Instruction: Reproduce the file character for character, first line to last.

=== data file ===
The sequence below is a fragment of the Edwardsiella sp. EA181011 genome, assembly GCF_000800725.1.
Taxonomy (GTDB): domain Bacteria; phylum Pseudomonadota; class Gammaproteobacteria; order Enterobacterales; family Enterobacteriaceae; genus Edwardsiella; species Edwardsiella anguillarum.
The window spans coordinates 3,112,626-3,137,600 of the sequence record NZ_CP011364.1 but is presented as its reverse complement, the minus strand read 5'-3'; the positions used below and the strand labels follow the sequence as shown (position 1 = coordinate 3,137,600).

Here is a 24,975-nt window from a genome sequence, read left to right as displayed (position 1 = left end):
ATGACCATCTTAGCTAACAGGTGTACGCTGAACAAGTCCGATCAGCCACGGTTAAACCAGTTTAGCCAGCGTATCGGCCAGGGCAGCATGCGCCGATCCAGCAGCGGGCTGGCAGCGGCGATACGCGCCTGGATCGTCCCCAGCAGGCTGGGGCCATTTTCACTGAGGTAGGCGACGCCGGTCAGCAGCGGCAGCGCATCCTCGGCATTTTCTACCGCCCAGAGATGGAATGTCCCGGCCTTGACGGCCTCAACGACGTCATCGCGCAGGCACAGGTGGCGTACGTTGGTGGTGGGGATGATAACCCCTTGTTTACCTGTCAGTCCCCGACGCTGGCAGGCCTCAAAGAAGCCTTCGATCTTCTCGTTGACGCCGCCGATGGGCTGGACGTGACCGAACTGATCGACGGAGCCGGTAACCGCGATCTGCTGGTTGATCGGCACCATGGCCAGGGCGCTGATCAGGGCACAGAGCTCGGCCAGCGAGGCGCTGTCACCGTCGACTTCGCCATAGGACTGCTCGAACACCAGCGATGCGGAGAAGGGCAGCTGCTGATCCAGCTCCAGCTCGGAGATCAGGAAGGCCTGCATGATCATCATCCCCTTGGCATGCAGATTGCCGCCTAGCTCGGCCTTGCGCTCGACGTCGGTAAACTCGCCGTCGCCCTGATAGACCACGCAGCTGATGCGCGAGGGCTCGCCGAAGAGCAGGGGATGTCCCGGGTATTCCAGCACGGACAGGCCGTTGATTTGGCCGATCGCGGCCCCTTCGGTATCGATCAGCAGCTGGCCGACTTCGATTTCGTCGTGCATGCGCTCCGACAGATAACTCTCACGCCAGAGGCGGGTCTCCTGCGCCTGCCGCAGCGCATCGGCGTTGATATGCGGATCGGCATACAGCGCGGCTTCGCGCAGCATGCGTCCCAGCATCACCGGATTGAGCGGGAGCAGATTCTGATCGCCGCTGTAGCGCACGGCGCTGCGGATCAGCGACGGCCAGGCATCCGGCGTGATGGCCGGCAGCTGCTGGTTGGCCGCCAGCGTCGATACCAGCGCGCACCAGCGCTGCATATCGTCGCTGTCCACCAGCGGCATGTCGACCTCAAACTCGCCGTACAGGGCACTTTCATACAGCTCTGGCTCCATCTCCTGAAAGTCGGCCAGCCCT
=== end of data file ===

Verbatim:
The sequence below is a fragment of the Edwardsiella sp. EA181011 genome, assembly GCF_000800725.1.
Taxonomy (GTDB): domain Bacteria; phylum Pseudomonadota; class Gammaproteobacteria; order Enterobacterales; family Enterobacteriaceae; genus Edwardsiella; species Edwardsiella anguillarum.
The window spans coordinates 3,112,626-3,137,600 of the sequence record NZ_CP011364.1 but is presented as its reverse complement, the minus strand read 5'-3'; the positions used below and the strand labels follow the sequence as shown (position 1 = coordinate 3,137,600).

Here is a 24,975-nt window from a genome sequence, read left to right as displayed (position 1 = left end):
ATGACCATCTTAGCTAACAGGTGTACGCTGAACAAGTCCGATCAGCCACGGTTAAACCAGTTTAGCCAGCGTATCGGCCAGGGCAGCATGCGCCGATCCAGCAGCGGGCTGGCAGCGGCGATACGCGCCTGGATCGTCCCCAGCAGGCTGGGGCCATTTTCACTGAGGTAGGCGACGCCGGTCAGCAGCGGCAGCGCATCCTCGGCATTTTCTACCGCCCAGAGATGGAATGTCCCGGCCTTGACGGCCTCAACGACGTCATCGCGCAGGCACAGGTGGCGTACGTTGGTGGTGGGGATGATAACCCCTTGTTTACCTGTCAGTCCCCGACGCTGGCAGGCCTCAAAGAAGCCTTCGATCTTCTCGTTGACGCCGCCGATGGGCTGGACGTGACCGAACTGATCGACGGAGCCGGTAACCGCGATCTGCTGGTTGATCGGCACCATGGCCAGGGCGCTGATCAGGGCACAGAGCTCGGCCAGCGAGGCGCTGTCACCGTCGACTTCGCCATAGGACTGCTCGAACACCAGCGATGCGGAGAAGGGCAGCTGCTGATCCAGCTCCAGCTCGGAGATCAGGAAGGCCTGCATGATCATCATCCCCTTGGCATGCAGATTGCCGCCTAGCTCGGCCTTGCGCTCGACGTCGGTAAACTCGCCGTCGCCCTGATAGACCACGCAGCTGATGCGCGAGGGCTCGCCGAAGAGCAGGGGATGTCCCGGGTATTCCAGCACGGACAGGCCGTTGATTTGGCCGATCGCGGCCCCTTCGGTATCGATCAGCAGCTGGCCGACTTCGATTTCGTCGTGCATGCGCTCCGACAGATAACTCTCACGCCAGAGGCGGGTCTCCTGCGCCTGCCGCAGCGCATCGGCGTTGATATGCGGATCGGCATACAGCGCGGCTTCGCGCAGCATGCGTCCCAGCATCACCGGATTGAGCGGGAGCAGATTCTGATCGCCGCTGTAGCGCACGGCGCTGCGGATCAGCGACGGCCAGGCATCCGGCGTGATGGCCGGCAGCTGCTGGTTGGCCGCCAGCGTCGATACCAGCGCGCACCAGCGCTGCATATCGTCGCTGTCCACCAGCGGCATGTCGACCTCAAACTCGCCGTACAGGGCACTTTCATACAGCTCTGGCTCCATCTCCTGAAAGTCGGCCAGCCCT